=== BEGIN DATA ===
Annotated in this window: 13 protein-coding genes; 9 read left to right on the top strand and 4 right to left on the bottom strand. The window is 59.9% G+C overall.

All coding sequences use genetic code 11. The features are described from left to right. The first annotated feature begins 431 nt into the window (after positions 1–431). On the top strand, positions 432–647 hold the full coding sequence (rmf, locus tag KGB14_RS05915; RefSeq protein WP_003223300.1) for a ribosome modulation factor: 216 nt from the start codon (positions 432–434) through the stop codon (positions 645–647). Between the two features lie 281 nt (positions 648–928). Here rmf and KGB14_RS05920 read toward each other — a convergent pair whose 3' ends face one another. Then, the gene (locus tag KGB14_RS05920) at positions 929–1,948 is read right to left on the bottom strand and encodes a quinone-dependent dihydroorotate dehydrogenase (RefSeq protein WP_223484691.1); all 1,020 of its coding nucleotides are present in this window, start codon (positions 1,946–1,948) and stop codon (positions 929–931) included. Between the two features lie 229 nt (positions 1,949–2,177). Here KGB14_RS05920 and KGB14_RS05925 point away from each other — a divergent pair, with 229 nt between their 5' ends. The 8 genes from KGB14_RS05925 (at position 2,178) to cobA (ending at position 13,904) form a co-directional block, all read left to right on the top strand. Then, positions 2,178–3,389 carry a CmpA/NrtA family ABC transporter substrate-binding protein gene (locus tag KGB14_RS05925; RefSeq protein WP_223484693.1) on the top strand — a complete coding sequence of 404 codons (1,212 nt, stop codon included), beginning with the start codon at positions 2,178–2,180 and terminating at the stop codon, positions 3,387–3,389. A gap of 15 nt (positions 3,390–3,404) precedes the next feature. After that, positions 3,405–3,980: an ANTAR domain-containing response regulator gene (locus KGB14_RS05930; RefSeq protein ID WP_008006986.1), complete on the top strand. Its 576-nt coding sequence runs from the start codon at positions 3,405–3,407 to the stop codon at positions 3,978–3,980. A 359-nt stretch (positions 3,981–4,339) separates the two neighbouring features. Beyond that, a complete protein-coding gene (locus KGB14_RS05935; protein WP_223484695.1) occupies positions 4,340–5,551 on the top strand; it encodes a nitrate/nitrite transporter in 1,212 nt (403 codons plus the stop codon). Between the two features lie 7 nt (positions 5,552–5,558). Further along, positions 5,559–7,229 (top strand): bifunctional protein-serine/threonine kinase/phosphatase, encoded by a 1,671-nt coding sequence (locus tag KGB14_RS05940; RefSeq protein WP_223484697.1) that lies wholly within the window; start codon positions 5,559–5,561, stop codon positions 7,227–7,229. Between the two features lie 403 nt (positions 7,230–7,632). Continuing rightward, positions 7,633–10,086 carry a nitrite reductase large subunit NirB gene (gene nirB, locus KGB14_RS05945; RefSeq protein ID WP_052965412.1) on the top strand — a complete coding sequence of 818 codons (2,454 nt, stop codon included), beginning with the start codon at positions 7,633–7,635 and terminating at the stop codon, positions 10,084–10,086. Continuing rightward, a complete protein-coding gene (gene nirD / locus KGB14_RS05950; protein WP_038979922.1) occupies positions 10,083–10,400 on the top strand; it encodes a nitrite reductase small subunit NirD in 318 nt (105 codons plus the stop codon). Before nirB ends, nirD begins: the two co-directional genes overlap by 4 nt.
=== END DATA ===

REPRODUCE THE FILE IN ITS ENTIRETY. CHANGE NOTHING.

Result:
Annotated in this window: 13 protein-coding genes; 9 read left to right on the top strand and 4 right to left on the bottom strand. The window is 59.9% G+C overall.

All coding sequences use genetic code 11. The features are described from left to right. The first annotated feature begins 431 nt into the window (after positions 1–431). On the top strand, positions 432–647 hold the full coding sequence (rmf, locus tag KGB14_RS05915; RefSeq protein WP_003223300.1) for a ribosome modulation factor: 216 nt from the start codon (positions 432–434) through the stop codon (positions 645–647). Between the two features lie 281 nt (positions 648–928). Here rmf and KGB14_RS05920 read toward each other — a convergent pair whose 3' ends face one another. Then, the gene (locus tag KGB14_RS05920) at positions 929–1,948 is read right to left on the bottom strand and encodes a quinone-dependent dihydroorotate dehydrogenase (RefSeq protein WP_223484691.1); all 1,020 of its coding nucleotides are present in this window, start codon (positions 1,946–1,948) and stop codon (positions 929–931) included. Between the two features lie 229 nt (positions 1,949–2,177). Here KGB14_RS05920 and KGB14_RS05925 point away from each other — a divergent pair, with 229 nt between their 5' ends. The 8 genes from KGB14_RS05925 (at position 2,178) to cobA (ending at position 13,904) form a co-directional block, all read left to right on the top strand. Then, positions 2,178–3,389 carry a CmpA/NrtA family ABC transporter substrate-binding protein gene (locus tag KGB14_RS05925; RefSeq protein WP_223484693.1) on the top strand — a complete coding sequence of 404 codons (1,212 nt, stop codon included), beginning with the start codon at positions 2,178–2,180 and terminating at the stop codon, positions 3,387–3,389. A gap of 15 nt (positions 3,390–3,404) precedes the next feature. After that, positions 3,405–3,980: an ANTAR domain-containing response regulator gene (locus KGB14_RS05930; RefSeq protein ID WP_008006986.1), complete on the top strand. Its 576-nt coding sequence runs from the start codon at positions 3,405–3,407 to the stop codon at positions 3,978–3,980. A 359-nt stretch (positions 3,981–4,339) separates the two neighbouring features. Beyond that, a complete protein-coding gene (locus KGB14_RS05935; protein WP_223484695.1) occupies positions 4,340–5,551 on the top strand; it encodes a nitrate/nitrite transporter in 1,212 nt (403 codons plus the stop codon). Between the two features lie 7 nt (positions 5,552–5,558). Further along, positions 5,559–7,229 (top strand): bifunctional protein-serine/threonine kinase/phosphatase, encoded by a 1,671-nt coding sequence (locus tag KGB14_RS05940; RefSeq protein WP_223484697.1) that lies wholly within the window; start codon positions 5,559–5,561, stop codon positions 7,227–7,229. Between the two features lie 403 nt (positions 7,230–7,632). Continuing rightward, positions 7,633–10,086 carry a nitrite reductase large subunit NirB gene (gene nirB, locus KGB14_RS05945; RefSeq protein ID WP_052965412.1) on the top strand — a complete coding sequence of 818 codons (2,454 nt, stop codon included), beginning with the start codon at positions 7,633–7,635 and terminating at the stop codon, positions 10,084–10,086. Continuing rightward, a complete protein-coding gene (gene nirD / locus KGB14_RS05950; protein WP_038979922.1) occupies positions 10,083–10,400 on the top strand; it encodes a nitrite reductase small subunit NirD in 318 nt (105 codons plus the stop codon). Before nirB ends, nirD begins: the two co-directional genes overlap by 4 nt.